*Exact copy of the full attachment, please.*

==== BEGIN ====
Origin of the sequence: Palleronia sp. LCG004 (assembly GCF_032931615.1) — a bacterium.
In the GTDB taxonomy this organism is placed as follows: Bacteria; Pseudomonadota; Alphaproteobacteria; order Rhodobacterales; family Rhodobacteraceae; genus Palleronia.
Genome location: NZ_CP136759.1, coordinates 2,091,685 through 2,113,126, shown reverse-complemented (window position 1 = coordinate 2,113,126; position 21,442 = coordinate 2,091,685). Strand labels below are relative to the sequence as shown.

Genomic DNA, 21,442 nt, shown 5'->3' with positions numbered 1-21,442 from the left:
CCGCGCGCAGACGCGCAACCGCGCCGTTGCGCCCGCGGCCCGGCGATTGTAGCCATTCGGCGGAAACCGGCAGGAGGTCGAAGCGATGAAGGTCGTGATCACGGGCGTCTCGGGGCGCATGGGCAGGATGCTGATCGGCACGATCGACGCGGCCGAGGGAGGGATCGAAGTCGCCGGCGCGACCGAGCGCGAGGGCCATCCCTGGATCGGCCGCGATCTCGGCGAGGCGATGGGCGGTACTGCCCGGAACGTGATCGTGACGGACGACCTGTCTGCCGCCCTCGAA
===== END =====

Origin of the sequence: Palleronia sp. LCG004 (assembly GCF_032931615.1) — a bacterium.
In the GTDB taxonomy this organism is placed as follows: Bacteria; Pseudomonadota; Alphaproteobacteria; order Rhodobacterales; family Rhodobacteraceae; genus Palleronia.
Genome location: NZ_CP136759.1, coordinates 2,091,685 through 2,113,126, shown reverse-complemented (window position 1 = coordinate 2,113,126; position 21,442 = coordinate 2,091,685). Strand labels below are relative to the sequence as shown.

Genomic DNA, 21,442 nt, shown 5'->3' with positions numbered 1-21,442 from the left:
CCGCGCGCAGACGCGCAACCGCGCCGTTGCGCCCGCGGCCCGGCGATTGTAGCCATTCGGCGGAAACCGGCAGGAGGTCGAAGCGATGAAGGTCGTGATCACGGGCGTCTCGGGGCGCATGGGCAGGATGCTGATCGGCACGATCGACGCGGCCGAGGGAGGGATCGAAGTCGCCGGCGCGACCGAGCGCGAGGGCCATCCCTGGATCGGCCGCGATCTCGGCGAGGCGATGGGCGGTACTGCCCGGAACGTGATCGTGACGGACGACCTGTCTGCCGCCCTCGAA